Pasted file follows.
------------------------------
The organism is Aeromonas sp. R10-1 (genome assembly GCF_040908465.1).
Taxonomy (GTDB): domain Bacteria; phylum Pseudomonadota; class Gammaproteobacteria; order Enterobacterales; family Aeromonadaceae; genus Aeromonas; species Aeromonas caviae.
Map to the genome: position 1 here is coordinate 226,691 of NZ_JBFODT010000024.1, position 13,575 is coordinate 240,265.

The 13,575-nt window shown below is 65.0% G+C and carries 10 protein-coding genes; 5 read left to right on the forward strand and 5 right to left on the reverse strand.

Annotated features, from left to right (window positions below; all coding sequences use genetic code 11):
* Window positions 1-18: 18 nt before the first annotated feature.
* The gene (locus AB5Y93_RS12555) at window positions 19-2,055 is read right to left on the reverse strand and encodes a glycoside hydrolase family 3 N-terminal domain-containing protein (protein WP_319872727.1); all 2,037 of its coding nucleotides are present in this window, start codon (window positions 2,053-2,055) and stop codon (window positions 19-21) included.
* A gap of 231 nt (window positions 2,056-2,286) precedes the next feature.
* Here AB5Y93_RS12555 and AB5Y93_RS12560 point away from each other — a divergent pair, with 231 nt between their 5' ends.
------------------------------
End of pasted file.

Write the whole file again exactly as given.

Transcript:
The organism is Aeromonas sp. R10-1 (genome assembly GCF_040908465.1).
Taxonomy (GTDB): domain Bacteria; phylum Pseudomonadota; class Gammaproteobacteria; order Enterobacterales; family Aeromonadaceae; genus Aeromonas; species Aeromonas caviae.
Map to the genome: position 1 here is coordinate 226,691 of NZ_JBFODT010000024.1, position 13,575 is coordinate 240,265.

The 13,575-nt window shown below is 65.0% G+C and carries 10 protein-coding genes; 5 read left to right on the forward strand and 5 right to left on the reverse strand.

Annotated features, from left to right (window positions below; all coding sequences use genetic code 11):
* Window positions 1-18: 18 nt before the first annotated feature.
* The gene (locus AB5Y93_RS12555) at window positions 19-2,055 is read right to left on the reverse strand and encodes a glycoside hydrolase family 3 N-terminal domain-containing protein (protein WP_319872727.1); all 2,037 of its coding nucleotides are present in this window, start codon (window positions 2,053-2,055) and stop codon (window positions 19-21) included.
* A gap of 231 nt (window positions 2,056-2,286) precedes the next feature.
* Here AB5Y93_RS12555 and AB5Y93_RS12560 point away from each other — a divergent pair, with 231 nt between their 5' ends.